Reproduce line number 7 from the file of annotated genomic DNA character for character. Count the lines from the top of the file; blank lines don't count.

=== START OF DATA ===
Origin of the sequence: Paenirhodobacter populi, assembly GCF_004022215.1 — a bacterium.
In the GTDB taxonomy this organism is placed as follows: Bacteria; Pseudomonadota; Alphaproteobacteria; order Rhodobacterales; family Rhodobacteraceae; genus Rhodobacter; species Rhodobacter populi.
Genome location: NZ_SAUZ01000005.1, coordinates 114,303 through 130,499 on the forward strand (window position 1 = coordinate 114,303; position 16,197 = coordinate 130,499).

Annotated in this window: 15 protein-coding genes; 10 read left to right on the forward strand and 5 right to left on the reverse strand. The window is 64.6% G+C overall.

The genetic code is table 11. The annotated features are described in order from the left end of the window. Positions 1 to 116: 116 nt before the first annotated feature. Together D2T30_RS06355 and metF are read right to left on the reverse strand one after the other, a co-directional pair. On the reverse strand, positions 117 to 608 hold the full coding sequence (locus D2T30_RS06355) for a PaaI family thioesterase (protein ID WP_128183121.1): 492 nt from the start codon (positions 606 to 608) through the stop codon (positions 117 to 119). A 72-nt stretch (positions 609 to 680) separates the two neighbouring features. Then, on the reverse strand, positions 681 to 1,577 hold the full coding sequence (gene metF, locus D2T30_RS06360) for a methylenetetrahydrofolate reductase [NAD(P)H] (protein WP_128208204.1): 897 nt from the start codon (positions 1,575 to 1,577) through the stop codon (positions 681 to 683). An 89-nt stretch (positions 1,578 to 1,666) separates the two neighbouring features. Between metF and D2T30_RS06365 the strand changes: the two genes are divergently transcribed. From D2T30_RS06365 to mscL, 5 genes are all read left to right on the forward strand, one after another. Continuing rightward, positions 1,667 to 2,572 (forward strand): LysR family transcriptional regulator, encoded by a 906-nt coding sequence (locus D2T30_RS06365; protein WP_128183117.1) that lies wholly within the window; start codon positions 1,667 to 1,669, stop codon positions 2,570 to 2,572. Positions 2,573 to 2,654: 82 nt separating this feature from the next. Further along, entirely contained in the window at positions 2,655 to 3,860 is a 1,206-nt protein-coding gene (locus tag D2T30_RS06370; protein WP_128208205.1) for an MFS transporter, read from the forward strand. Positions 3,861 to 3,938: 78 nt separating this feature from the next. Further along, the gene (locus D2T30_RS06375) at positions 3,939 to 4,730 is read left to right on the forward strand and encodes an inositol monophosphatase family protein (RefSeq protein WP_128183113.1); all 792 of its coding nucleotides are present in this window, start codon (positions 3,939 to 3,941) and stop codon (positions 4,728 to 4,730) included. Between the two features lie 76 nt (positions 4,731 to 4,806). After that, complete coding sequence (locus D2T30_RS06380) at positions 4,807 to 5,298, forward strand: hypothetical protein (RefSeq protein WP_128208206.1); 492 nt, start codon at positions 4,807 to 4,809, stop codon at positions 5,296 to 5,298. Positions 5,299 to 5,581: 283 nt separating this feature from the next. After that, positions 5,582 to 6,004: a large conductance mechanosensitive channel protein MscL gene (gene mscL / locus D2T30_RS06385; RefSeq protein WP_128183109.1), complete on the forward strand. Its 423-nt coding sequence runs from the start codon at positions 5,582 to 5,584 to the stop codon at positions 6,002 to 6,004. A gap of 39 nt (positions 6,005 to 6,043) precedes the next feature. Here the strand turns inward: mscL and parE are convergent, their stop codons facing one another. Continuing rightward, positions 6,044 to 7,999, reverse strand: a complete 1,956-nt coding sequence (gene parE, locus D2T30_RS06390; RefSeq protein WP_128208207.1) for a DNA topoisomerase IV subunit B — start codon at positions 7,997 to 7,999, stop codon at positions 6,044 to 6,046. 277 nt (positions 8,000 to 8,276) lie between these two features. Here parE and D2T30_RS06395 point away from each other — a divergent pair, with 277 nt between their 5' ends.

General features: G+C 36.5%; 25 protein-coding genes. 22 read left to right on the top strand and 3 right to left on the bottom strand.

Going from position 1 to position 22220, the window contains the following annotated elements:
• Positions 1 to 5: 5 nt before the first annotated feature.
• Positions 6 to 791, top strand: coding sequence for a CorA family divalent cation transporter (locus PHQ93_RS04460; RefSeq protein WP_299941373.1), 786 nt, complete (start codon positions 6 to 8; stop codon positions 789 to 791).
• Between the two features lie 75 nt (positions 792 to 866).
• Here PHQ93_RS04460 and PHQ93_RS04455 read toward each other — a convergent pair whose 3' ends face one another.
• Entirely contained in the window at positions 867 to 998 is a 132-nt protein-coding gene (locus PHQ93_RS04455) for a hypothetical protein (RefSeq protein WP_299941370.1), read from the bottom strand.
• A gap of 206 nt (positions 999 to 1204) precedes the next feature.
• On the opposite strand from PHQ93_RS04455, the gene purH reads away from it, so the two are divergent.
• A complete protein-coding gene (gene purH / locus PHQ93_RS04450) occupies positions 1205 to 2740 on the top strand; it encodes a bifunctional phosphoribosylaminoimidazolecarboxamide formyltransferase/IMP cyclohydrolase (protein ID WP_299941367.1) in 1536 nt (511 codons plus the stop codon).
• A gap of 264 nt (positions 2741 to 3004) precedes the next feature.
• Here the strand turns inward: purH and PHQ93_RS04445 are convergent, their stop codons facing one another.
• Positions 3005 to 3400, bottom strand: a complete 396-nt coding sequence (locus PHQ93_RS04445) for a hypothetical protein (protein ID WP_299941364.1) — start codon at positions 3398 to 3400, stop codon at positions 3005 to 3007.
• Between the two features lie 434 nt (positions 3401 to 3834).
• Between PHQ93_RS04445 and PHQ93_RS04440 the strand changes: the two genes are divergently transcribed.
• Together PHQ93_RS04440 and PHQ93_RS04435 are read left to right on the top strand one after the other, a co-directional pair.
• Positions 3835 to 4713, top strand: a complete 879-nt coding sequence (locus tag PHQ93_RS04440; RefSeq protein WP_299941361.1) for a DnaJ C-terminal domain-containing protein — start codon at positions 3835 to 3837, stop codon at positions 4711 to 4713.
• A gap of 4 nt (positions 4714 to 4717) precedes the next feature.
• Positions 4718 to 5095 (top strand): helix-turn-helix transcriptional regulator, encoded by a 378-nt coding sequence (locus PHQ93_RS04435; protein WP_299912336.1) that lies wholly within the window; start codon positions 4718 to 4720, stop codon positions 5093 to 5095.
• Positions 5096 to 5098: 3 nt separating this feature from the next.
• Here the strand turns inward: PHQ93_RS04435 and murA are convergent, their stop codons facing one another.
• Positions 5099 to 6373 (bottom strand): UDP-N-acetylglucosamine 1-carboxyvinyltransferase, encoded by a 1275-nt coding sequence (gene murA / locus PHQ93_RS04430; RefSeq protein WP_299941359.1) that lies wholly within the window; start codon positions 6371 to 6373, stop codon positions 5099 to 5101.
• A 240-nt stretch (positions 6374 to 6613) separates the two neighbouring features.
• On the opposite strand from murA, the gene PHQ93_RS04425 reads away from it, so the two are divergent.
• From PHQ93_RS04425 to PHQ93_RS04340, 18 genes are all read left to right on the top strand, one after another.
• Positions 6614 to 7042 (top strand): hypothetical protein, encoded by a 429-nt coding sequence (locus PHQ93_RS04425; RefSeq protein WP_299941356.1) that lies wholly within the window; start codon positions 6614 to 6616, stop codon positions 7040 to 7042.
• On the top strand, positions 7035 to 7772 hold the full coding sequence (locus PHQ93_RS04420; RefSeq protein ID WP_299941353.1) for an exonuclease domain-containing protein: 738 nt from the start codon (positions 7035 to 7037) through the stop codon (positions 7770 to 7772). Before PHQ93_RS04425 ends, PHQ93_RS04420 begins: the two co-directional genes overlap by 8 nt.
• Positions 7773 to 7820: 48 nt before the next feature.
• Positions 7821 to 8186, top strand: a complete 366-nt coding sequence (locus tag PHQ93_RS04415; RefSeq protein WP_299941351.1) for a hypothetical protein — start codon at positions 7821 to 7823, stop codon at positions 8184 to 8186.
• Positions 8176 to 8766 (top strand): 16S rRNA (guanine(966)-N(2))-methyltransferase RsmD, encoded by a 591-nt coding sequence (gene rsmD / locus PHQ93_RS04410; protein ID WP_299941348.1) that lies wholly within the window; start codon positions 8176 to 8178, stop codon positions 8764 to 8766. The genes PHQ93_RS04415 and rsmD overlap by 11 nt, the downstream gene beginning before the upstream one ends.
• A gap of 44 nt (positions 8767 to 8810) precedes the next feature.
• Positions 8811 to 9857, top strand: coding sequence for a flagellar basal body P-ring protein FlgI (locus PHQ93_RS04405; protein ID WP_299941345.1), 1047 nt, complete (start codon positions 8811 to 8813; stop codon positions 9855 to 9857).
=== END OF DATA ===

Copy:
Going from position 1 to position 22220, the window contains the following annotated elements: